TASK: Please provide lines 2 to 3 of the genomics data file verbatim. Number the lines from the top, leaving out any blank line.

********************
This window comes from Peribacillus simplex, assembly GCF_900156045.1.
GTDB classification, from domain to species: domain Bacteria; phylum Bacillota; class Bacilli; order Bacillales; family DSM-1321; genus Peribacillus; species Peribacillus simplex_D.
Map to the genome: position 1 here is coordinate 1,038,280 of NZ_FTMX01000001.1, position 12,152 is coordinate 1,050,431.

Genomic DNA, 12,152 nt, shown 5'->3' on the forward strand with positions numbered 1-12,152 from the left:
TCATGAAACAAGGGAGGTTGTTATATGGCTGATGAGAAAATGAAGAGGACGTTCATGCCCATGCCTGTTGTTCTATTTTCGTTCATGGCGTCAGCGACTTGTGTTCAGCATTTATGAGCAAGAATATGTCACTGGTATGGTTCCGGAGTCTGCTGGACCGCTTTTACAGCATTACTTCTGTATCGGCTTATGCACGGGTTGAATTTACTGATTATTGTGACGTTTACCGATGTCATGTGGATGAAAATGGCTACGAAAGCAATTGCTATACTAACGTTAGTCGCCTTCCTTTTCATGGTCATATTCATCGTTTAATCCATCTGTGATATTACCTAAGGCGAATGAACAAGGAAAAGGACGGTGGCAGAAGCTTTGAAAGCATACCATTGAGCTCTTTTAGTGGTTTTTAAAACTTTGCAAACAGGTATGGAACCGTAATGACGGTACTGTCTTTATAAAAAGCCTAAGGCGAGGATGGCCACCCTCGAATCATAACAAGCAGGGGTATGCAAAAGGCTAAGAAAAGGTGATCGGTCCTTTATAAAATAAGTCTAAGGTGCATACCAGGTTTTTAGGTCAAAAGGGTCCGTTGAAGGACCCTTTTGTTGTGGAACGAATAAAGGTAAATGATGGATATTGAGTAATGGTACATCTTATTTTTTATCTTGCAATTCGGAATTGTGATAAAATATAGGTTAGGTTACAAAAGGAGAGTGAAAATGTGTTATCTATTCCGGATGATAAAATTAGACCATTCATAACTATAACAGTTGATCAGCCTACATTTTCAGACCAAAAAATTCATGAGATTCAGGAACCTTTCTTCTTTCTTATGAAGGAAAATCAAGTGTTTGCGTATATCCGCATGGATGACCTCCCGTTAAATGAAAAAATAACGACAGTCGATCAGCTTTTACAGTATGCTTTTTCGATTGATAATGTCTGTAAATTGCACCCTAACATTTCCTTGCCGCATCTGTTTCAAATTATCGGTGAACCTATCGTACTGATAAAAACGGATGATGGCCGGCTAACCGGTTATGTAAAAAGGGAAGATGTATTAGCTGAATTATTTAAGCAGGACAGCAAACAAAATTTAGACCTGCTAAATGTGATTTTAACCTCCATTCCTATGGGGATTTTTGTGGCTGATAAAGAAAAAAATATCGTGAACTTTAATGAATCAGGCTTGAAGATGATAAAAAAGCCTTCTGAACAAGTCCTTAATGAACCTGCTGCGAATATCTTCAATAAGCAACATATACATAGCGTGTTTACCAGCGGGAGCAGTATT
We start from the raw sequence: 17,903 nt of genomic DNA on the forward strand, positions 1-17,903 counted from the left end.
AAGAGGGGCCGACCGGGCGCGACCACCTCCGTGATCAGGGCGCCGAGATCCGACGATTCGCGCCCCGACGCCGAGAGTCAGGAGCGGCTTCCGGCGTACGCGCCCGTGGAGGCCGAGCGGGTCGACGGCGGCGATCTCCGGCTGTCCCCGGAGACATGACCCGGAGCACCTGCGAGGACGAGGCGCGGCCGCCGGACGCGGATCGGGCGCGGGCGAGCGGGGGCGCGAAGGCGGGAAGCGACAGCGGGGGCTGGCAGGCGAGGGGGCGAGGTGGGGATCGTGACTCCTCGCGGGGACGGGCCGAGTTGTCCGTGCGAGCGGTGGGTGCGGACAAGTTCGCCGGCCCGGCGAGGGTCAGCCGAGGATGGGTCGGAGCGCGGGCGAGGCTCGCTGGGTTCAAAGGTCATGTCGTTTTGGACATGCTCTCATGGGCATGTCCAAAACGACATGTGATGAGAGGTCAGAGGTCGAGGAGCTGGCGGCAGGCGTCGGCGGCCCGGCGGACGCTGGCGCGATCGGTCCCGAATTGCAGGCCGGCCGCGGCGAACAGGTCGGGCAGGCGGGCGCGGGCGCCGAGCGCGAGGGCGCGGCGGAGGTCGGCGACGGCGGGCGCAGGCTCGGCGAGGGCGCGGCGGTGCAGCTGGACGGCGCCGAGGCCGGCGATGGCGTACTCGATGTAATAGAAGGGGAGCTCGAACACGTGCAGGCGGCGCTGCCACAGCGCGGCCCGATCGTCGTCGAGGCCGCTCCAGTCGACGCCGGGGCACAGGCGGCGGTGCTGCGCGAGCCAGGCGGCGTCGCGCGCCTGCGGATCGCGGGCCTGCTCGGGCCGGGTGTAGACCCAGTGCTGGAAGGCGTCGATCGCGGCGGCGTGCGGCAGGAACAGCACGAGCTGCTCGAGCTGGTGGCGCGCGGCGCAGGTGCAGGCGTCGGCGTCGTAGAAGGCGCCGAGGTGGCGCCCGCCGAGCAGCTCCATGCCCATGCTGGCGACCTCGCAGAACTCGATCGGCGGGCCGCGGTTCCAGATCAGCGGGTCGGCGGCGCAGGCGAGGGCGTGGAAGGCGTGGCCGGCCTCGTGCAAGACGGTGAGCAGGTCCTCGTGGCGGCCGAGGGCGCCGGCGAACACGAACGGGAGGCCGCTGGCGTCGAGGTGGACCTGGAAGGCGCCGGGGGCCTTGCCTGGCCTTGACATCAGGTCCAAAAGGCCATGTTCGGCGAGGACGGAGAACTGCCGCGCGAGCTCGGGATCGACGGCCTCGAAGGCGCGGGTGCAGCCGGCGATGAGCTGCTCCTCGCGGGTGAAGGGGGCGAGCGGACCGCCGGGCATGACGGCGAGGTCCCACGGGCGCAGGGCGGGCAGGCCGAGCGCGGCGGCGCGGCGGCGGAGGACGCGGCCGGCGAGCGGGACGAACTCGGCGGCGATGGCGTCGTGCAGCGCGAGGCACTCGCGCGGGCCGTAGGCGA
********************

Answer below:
GTDB classification, from domain to species: domain Bacteria; phylum Bacillota; class Bacilli; order Bacillales; family DSM-1321; genus Peribacillus; species Peribacillus simplex_D.
Map to the genome: position 1 here is coordinate 1,038,280 of NZ_FTMX01000001.1, position 12,152 is coordinate 1,050,431.